Everything appears to be status quo between humans and mutants. There’s a president who is sympathetic towards mutants Prof. Charles Xavier’s (Patrick Stewart) school is thriving and Magneto (Ian McKellen) is quiet--for the moment. But when a “cure” for mutancy is discovered which would give those with the mutant gene the choice to give up their powers and become human Magneto sees red. Cure mutants? Dem’s fightin’ words. With a few more allies on his side--including the resurrected Jean Grey (Famke Janssen) who now calls herself the Phoenix and has unlimited powers--Magneto prepares to trigger the war to end all wars while the X-Men--lead by the stalwart Wolverine (Hugh Jackman) and milquetoasty Storm (Halle Berry)--try to stop him. I seriously doubt this is really their Last Stand. All the usual suspects are back. Stewart is once again sufficiently wise as Xavier while McKellen’s Magneto continues to be one of the cooler comic-book villains. It’s amusing to watch him calmly mangle cars or dislodge the Golden Gate bridge with a gleam in his eye. Janssen also seems to relish playing dual roles--the tormented Grey and her evil alter ego Phoenix who is one scary broad. Unfortunately Jackman doesn’t have as much to chew on in Last Stand as he did in X2 and Berry is once again only good for drumming up fog. But the new mutants are kind of fun: Ellen Page (so deadly in Hard Candy) plays sweet this time as Kitty Pryde who can “phase” through solid material; Vinnie Jones (Snatch) is boisterous as the aptly named Juggernaut; Kelsey Grammer is diplomatic as the highly intelligent--and very blue--Dr. Hank McCoy aka Beast; and Dania Ramirez (Fat Albert) as the blink-of-an-eye quick Callisto gets to kick Storm’s ass. Cool cat fight. How dare director Bryan Singer leave his X-Men to go direct another superhero movie even if it is Superman Returns. If Wolverine had anything to say about he might have ripped Singer a new one. You really do feel Singer’s absence in The Last Stand. All of the director’s tormented pathos towards his mutant comrades and their struggles to live in the human world are not as prevalent in this third installment. Instead we’ve got happy-go-lucky director Brett Ratner of Rush Hour fame who turns The Last Stand into one giant id--big explosive and campy. Of course to his credit Ratner is pretty good at delivering a rousing albeit superficial action movie. It’s just not as gripping as X2. But listen the spirit of the comic is already built in from the previous installments so in essence we already know these characters pretty well. Do we really need more angst?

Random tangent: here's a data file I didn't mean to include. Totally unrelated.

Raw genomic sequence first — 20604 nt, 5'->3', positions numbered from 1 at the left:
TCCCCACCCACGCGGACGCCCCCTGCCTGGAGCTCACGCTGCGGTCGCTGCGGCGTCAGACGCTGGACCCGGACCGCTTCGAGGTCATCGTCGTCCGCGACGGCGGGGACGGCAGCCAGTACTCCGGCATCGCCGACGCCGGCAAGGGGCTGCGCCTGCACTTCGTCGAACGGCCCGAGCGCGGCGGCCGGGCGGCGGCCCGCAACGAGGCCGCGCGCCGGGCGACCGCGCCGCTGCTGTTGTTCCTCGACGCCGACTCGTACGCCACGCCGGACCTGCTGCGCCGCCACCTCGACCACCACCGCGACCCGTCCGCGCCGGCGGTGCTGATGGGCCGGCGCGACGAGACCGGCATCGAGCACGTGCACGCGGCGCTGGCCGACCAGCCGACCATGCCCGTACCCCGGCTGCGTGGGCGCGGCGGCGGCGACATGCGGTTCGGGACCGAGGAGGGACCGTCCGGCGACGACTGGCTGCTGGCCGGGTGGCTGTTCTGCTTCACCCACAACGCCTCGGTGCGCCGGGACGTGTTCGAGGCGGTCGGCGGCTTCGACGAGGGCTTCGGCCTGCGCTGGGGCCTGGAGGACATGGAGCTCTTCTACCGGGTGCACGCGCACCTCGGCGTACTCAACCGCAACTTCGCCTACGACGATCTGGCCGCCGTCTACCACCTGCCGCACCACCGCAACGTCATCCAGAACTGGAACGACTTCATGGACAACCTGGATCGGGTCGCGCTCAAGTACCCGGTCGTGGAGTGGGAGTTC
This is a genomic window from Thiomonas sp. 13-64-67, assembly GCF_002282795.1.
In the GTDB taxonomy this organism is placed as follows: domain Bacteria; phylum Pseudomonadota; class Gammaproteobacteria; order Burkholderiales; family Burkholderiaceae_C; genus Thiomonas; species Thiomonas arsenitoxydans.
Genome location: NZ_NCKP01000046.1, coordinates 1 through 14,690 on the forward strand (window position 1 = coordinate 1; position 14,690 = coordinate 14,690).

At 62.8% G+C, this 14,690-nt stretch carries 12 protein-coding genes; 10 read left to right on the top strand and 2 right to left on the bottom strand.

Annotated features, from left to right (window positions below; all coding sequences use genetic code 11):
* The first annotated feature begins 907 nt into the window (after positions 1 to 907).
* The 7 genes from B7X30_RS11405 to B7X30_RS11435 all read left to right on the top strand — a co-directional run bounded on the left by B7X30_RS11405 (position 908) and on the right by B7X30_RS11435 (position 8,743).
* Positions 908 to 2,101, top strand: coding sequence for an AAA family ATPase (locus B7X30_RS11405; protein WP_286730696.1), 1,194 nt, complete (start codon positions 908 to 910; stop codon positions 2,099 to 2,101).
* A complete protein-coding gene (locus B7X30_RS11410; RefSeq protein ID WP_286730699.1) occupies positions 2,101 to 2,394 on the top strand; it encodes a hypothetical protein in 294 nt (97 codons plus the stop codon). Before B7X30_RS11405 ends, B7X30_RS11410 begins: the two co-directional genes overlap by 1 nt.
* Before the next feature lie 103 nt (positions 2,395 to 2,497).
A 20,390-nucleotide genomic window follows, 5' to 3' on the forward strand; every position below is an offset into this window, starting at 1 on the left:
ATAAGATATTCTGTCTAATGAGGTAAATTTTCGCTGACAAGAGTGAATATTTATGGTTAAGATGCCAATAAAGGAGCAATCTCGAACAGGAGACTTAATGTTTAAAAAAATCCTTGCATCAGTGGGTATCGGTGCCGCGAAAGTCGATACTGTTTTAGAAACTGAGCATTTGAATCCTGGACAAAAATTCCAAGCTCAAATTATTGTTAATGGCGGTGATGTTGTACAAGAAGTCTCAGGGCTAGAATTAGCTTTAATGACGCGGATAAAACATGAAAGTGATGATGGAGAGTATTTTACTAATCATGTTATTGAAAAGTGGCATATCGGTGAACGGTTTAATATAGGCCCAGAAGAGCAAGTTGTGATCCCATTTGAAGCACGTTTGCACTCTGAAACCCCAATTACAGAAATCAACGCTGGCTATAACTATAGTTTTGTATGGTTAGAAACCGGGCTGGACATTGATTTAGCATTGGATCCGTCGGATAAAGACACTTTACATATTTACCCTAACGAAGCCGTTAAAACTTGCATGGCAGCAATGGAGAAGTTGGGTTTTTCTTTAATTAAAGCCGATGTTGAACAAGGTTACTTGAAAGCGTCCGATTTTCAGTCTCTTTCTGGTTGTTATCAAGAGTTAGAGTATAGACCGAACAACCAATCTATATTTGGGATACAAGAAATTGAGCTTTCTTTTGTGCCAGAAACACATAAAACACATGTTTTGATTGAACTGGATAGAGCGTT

Last we heard in last year’s Diary of a Mad Black Woman Madea (Tyler Perry) was solving social cultural and familial problems. What a busy lady! Well she’s done gone and done it again after a whole new crop of problems pop up that need fixing. This time the conflicts revolve primarily around two sisters Vanessa (Lisa Arrindell Anderson) and Lisa (Rochelle Aytes) both of whom are wary of their financial-minded mother Victoria (Lynn Whitfield). Vanessa is deathly afraid to love again after her husband left her and two kids and fears she might’ve met Mr. Right in the form of a bus driver (Boris Kodjoe). Meanwhile Lisa is in a physically abusive relationship with Carlos (Blair Underwood) “Atlanta’s most eligible bachelor ” but is afraid to leave him. Madea the antithesis of gold-digging Victoria solves these and many more problems as the family reunion nears. After Mad Black Woman’s surprise box office take last year bigger names were less reluctant to sign on. Accordingly the new actors in Reunion are very solid—borderline stellar collectively. The lone exception is Perry as Madea (as well as a few other characters) whose over-the-topness although expected reduces the air of professionalism from the rest. Underwood is so damn good at being so damn bad as the abusive fiancée Carlos while Whitfield matches him chill for chill in a very icy performance. The relative unknowns/newcomers are the most pleasant surprises however. Aytes has breathtaking beauty that would normally overshadow acting but not here. Anderson whose last film was ‘95’s Clockers is equally beautiful and evocative as a single mother torn. And for the female eyes there’s Kodjoe whom girls will likely fall for even more when they learn he can actually act. Perry wears many hats in Family Reunion: writer director producer star--and oh yeah he also wrote the popular stage production from which the film is adapted. Perhaps Perry’s workaholic attitude contributes to the film’s thematic overkill. There are a number of kinks in the film’s completely uneven story and the way it is told but perhaps the biggest problem stems from the fact that it still feels like a stage play. Sometimes that’s a plus for a film but it’s hard to think it was intended. This feeling is elicited by the sum of the story’s parts. Perry will be in one scene telling the tale of a beleaguered battered woman amid a linear and conventional storyline and in the next scene become Madea in her cartoonish and campy getup dishing out her tough love techniques. No doubt Reunion is an enjoyable play--only if you agree with Perry’s comedic remedies for serious issues.